Elliot Harmon




Imperceptibly, gradually,
as one meanders east on 18th street,
the cornhusk dolls in rows on the sidewalk
metamorphose into bootleg

DVDs. Yet something remains, something
in the fragility, the care with which
they're spread on the worn blue blanket.
Will tourists recognize their worth?

Laura has just been named assistant
set designer. She buys a subway ticket while
a shopkeeper crossing San Carlos
carries a piece of plywood. The plywood

carries fifty bobbing-head deerhounds. The dogs
furiously agree with every step.


Though most shops along Mission don't have names,
unless "Keys" is a name or "99¢,"
they do have Dora the Explorer

backpacks, lined-up, creating the fourth wall
between the sidewalk and the shop. Inside,
you'll find the candles, printed with the Virgin

and/or Jesus, looking peaceful,
painted before paintings could be printed
on candles. I was never taught to pray

to Mary, though I found her reassuring.
A man motions to his daughter and she says,
"Excuse me, sir," so he can pick one up.

Sometimes after dark I come to watch
the Christ nightlights and eat a taco.


I said the words "low-grade lymphoma" to myself
all day, looking for associations.
It's like Googling, but without
the computer. I never understand
the subtext in emails from home, which news
is good or bad. The tests don't clarify,

they complicate. I went to Bluegrass Night
at the Amnesia; young Californians
singing like old Nebraskans, like my mother,
like football and communion. It didn't help.
I've learned the days I check my email most
are the days I leave the most messages

unopened. Sometimes instead I open
my window and look at the wall outside my window.



Between 1994 and 1996, Pierre, SD, had the highest suicide rate in the United

"I like to pride myself in thinking of all the little details."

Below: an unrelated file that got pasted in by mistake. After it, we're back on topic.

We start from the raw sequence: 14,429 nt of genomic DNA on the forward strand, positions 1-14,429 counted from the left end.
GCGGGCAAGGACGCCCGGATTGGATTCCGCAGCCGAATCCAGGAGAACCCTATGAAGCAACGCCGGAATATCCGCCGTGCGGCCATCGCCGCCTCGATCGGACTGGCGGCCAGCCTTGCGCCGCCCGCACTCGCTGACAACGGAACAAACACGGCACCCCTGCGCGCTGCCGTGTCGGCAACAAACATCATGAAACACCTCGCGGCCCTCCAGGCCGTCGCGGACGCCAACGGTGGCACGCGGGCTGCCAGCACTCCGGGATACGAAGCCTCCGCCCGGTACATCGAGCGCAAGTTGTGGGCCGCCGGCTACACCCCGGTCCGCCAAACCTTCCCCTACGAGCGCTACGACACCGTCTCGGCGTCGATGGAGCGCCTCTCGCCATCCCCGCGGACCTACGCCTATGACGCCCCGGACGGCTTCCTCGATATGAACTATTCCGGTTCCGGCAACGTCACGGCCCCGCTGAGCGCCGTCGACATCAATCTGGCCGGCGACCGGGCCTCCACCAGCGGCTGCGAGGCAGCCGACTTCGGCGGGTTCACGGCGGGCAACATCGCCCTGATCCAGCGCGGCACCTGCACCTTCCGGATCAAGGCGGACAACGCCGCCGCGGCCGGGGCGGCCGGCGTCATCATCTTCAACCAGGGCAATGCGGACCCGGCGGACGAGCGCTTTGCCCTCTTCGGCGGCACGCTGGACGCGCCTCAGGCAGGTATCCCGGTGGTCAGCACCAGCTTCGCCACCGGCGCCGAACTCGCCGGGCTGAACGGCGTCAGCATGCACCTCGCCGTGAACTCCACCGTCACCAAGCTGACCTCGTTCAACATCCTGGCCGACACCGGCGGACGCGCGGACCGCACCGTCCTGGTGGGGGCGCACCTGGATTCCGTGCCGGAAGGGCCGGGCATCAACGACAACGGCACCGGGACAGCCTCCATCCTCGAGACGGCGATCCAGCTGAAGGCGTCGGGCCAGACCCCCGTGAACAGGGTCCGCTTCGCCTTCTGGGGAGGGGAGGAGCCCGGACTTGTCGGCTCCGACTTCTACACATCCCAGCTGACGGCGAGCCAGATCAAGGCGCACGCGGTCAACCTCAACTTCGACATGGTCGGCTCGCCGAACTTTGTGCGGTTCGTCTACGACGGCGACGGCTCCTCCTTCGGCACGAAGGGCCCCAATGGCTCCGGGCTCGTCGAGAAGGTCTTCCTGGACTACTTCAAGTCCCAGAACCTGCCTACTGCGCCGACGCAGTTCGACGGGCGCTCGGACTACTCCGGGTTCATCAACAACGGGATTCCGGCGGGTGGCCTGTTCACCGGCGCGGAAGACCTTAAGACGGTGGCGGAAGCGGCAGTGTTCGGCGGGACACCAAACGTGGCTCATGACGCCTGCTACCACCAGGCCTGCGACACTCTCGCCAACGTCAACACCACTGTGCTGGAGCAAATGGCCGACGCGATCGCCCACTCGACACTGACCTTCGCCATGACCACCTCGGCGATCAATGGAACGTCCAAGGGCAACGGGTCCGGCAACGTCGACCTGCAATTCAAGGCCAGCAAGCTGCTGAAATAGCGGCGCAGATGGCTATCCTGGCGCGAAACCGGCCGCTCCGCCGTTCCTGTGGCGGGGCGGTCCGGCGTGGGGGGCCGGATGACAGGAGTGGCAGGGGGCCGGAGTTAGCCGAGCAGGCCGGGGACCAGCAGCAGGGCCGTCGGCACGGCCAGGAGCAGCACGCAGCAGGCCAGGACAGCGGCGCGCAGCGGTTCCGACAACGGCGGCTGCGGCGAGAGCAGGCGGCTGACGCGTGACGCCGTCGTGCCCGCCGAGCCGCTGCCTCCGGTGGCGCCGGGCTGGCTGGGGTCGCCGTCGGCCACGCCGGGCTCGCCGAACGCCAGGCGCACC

—John Newcomer

In 1981, Midway Games hired John, a man who knew nothing about video games.
In 1982, Midway Games released Joust and I turned one. It's 97 kilobytes,

far smaller than one of those floppy disks that didn't exist yet
and don't exist anymore. And there's only one button—FLAP. I liked that about it

in the summer before I started high school, when everyone I knew was invisible
for twenty-two hours a day and spent the other two playing old video games.

A buzzard speared my ostrich and I yelled out, "You killed Kenny!"
A dumb reference to South Park. "You asshole," said Jason next to me

playing Ms. Pac-Man. Five seconds later he was out the door
smoking behind the building, his trucker cap pulled over his eyes,

trying not to think, leaving her to deal with the ghosts alone.
And that's how I found out Kenny was gone,

the next in a series.
Thirty teenagers die of suicide in two years and

what happens? The town gave up,
wore blank faces, like when the ghosts turn blue,

drove cars, filed reports, walked along Capitol Lake throwing bread
at the geese.

When it began, there were counselors brought into the school
and we spent the afternoon listening to speeches

about grief. In five months
we'd mastered grief. It came in the morning announcements

after girls' basketball and before chicken fried steak.
There were other solutions: the "help me" coupons,

the spiritual revival, teachers allowing us to retake tests.
Each one presented with new optimism, as though

the town had found a cure. "We need to quit messing around,"
I remember an older boy saying at a youth group meeting.

"We need to go down to the Middle School and tell them to cut it out
or we're going to kill them." In his voice was the anger of a boy